“Over time, that funding gets moved elsewhere and dispersed into other things,” Somma explained.

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Inclusion education has become a moral imperative for Canadian education systems, says educational consultant Cathy Montreuil. But with classroom complexity a hotly debated topic for educators and families in every province, she also believes we’re at a tipping point.

“The inclusion policies are not wrong. What happened was they were set and landed in systems that didn’t change, and so that’s a recipe for failure,” said Montreuil, a former teacher, administrator and special education expert who has also served as Ontario’s assistant deputy education minister and, more recently, Nova Scotia’s deputy education minister.

Society has always had high expectations of teachers, but “we’re reaching a point where it’s unfair to ask the teacher to know all and be all and do all,” she said.

What would help teachers tackle complex classrooms?

Montreuil believes systemic change is needed at multiple levels to improve inclusive education in Canada — in schools and boards, at teacher’s colleges, and within education ministries.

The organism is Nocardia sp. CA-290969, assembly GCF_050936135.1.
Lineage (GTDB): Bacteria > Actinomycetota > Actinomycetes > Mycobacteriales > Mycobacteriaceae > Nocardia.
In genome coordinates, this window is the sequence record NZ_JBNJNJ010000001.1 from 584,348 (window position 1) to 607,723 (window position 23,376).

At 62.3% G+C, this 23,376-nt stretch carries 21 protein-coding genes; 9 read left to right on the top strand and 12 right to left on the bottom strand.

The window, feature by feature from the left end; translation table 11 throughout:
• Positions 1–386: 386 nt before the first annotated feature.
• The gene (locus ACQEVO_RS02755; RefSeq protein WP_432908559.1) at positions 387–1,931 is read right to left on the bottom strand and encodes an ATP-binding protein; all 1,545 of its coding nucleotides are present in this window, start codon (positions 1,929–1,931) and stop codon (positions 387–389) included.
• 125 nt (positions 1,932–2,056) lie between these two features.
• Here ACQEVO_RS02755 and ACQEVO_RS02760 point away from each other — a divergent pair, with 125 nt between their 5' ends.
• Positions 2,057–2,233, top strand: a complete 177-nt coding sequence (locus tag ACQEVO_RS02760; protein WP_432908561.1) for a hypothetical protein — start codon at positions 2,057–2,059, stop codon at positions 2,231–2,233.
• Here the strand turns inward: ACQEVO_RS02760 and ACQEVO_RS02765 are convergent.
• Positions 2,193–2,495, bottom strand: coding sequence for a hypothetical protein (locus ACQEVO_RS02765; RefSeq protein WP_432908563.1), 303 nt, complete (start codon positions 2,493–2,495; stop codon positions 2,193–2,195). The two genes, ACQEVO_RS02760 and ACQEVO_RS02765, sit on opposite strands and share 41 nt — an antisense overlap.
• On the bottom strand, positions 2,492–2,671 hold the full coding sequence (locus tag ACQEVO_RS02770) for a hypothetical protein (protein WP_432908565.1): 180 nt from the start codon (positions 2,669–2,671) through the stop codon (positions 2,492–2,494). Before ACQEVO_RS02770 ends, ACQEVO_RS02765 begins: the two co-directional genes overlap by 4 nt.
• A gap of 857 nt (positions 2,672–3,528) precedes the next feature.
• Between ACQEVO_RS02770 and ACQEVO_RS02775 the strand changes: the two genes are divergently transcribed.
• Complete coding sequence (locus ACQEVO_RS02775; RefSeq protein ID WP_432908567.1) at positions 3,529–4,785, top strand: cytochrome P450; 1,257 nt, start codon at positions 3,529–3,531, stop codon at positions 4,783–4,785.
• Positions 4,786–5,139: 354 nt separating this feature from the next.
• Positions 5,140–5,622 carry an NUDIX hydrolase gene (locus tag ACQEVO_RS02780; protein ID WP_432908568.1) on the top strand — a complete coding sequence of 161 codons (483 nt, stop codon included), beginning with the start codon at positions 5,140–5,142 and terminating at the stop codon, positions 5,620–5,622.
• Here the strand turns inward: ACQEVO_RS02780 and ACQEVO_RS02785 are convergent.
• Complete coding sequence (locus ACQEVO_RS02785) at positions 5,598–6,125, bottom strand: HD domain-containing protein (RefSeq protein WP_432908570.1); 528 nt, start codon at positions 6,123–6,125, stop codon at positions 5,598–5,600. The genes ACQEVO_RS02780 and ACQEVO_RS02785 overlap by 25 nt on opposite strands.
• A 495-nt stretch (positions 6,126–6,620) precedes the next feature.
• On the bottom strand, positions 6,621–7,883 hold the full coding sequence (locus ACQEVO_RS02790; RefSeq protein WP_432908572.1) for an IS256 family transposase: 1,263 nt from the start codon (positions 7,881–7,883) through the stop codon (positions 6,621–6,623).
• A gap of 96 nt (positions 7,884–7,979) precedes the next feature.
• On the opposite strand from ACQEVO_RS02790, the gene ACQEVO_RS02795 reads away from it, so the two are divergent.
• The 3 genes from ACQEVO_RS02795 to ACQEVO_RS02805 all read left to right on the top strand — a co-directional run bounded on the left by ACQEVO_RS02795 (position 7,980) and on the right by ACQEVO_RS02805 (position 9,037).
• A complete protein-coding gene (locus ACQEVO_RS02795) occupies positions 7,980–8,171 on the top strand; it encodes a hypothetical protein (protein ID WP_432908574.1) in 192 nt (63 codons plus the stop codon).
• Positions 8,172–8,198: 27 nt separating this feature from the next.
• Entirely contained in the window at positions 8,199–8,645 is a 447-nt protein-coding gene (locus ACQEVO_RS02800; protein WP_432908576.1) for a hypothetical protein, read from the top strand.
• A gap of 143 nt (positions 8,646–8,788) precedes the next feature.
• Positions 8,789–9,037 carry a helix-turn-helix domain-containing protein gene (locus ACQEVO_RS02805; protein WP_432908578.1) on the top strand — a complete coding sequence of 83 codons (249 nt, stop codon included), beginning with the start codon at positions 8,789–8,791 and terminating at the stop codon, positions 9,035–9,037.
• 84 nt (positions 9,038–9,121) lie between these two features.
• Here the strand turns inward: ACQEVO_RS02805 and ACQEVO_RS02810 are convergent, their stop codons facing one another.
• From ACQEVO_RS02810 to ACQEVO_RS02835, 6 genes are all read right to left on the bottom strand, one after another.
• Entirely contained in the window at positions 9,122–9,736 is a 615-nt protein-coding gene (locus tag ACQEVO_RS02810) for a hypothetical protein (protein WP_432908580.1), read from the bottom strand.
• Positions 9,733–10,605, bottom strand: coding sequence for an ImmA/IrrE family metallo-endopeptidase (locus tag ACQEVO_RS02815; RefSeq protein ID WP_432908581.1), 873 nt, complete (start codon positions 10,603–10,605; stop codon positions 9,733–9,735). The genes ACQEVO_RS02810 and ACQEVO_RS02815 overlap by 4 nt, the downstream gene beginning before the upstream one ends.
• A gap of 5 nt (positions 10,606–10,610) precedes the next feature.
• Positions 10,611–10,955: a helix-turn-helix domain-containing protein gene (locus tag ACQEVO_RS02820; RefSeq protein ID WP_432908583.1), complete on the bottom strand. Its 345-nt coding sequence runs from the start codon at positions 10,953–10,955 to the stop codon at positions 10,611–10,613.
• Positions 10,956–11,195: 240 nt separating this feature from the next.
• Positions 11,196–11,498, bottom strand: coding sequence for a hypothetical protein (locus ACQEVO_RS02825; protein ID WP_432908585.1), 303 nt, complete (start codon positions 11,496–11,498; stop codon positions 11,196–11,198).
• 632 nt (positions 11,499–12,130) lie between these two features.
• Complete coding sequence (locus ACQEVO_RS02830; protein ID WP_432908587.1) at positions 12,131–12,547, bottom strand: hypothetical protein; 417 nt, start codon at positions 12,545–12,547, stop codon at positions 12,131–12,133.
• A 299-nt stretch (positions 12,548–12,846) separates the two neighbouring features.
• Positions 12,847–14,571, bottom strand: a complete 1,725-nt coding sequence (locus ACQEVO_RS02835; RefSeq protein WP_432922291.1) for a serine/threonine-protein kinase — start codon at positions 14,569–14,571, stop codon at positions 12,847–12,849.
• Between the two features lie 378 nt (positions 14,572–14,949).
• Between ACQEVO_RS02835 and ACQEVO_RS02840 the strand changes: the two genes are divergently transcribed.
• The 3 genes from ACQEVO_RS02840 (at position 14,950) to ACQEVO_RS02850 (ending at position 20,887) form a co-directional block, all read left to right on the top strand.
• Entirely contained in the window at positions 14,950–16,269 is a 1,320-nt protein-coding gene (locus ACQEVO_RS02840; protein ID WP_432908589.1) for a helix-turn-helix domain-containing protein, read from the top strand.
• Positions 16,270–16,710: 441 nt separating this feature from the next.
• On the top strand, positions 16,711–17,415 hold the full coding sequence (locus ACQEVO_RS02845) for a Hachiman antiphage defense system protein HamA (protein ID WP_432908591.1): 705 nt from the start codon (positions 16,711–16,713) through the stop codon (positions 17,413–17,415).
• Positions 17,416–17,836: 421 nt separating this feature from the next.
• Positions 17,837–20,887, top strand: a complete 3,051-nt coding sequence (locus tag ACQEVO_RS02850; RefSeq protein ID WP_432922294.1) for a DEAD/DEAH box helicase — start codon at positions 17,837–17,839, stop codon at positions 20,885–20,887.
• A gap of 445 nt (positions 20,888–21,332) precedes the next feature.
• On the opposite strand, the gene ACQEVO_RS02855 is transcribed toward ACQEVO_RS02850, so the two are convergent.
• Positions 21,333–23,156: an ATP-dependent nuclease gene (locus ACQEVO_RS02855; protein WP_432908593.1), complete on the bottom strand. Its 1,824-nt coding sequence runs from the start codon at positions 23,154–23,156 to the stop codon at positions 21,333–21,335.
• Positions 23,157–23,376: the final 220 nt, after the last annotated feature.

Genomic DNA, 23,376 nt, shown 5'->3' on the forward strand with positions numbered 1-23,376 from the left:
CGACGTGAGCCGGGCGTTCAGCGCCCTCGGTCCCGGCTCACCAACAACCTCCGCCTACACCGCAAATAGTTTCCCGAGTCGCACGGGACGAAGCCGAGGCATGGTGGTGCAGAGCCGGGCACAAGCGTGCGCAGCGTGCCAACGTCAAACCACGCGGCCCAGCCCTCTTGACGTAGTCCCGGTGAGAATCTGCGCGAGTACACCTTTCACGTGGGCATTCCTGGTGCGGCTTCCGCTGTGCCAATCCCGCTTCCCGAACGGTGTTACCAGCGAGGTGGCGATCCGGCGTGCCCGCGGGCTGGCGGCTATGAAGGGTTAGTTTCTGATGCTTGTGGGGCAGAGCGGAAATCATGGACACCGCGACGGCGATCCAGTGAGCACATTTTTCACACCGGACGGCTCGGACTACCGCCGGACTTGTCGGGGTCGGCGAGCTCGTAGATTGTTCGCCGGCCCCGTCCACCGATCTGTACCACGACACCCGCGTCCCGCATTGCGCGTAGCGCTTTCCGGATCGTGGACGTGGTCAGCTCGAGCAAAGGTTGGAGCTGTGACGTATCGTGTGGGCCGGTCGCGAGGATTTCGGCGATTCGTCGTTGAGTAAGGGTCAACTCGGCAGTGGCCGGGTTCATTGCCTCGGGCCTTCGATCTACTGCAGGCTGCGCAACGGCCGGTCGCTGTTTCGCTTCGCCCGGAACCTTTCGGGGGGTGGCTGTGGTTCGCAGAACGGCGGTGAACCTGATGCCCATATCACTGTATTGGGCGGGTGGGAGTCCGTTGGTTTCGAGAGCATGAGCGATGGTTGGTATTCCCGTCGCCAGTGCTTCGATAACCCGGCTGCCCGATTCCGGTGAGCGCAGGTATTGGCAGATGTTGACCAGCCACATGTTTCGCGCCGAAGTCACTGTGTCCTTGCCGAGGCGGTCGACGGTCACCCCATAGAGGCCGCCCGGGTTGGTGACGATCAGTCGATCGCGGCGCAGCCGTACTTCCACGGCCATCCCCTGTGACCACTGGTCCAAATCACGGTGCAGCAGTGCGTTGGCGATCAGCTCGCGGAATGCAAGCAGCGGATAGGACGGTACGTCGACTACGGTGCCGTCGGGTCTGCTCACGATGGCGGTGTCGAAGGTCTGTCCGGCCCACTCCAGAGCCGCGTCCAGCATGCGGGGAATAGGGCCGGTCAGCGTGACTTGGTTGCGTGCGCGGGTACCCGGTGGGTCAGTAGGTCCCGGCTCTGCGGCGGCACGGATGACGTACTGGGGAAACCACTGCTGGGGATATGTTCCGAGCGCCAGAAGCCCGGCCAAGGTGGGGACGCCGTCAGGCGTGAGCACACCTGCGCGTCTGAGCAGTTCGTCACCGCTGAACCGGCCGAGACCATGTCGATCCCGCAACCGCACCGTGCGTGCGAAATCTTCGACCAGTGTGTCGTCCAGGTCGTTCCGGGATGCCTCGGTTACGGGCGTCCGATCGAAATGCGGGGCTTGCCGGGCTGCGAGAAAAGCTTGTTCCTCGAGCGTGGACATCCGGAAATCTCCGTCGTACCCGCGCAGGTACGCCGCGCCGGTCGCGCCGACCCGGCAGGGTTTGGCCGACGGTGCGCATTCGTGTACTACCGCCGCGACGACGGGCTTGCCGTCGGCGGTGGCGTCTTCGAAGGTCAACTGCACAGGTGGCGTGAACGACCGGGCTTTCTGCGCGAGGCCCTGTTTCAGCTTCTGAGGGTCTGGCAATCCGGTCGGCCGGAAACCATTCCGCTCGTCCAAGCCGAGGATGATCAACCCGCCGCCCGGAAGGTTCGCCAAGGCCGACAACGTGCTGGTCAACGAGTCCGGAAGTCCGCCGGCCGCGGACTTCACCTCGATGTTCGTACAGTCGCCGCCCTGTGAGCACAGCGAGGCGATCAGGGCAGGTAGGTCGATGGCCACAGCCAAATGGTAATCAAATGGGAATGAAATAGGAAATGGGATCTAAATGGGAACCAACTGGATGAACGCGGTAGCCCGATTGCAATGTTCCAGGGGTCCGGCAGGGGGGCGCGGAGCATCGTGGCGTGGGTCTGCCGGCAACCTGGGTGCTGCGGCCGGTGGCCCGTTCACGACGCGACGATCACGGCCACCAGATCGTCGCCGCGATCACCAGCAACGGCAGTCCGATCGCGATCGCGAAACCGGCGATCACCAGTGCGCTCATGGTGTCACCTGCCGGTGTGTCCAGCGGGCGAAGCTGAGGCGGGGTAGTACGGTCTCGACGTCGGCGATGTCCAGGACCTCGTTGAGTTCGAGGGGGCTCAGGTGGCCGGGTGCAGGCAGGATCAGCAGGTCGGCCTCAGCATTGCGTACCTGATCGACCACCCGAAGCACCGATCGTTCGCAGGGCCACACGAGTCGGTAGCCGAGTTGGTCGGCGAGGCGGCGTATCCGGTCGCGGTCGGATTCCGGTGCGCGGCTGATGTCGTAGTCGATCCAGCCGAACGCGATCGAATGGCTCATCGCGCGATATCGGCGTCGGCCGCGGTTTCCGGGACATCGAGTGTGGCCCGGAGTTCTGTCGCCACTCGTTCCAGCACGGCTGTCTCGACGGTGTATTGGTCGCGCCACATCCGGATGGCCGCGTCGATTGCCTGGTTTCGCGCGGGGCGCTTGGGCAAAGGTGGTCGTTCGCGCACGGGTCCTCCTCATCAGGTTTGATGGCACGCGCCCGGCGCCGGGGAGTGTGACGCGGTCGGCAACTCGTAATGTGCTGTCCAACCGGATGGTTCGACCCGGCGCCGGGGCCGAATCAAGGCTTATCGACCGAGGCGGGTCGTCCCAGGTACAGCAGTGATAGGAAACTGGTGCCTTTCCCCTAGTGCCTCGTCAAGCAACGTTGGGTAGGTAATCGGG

Instead of “discrete classrooms, with a teacher responsible for everything,” for instance, she advocates a more multidisciplinary, team-based approach, which is a shift in thinking and workflow.

Educators should also communicate with and potentially tap into the expertise of parents and community members, she added.

Improving inclusive education requires systemic change in training, implementation

Special education expert Cathy Montreuil, who helped lead both Ontario and Nova Scotia’s education ministries, outlines shifts in thinking, working and the multidiscipline supports needed to improve the operation of inclusive classrooms.

Colleges and universities must teach everyone studying to be educators and education-related professionals to deal with the reality of complex classrooms and how to co-ordinate their efforts, according to Montreuil.

She also wants to see faculties of education work with teacher unions to explore success stories and share “what really works and [create] some demonstration schools and classrooms, so that we can learn from one another versus struggle alongside one another.”

Provinces should continue funding more inclusive education supports, Montreuil continued, but must also monitor and guide implementation of the overall policy. Provinces must “stop asking individual school regions or systems to solve this by themselves,” she said.

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At the heart of inclusive education is the belief that every child has a right to education, noted Specht, the Western University professor.

“If we believe truly in the fact that everybody has the right to exist in society and belong to society, then we need to start that within our school systems.”

Source: cbc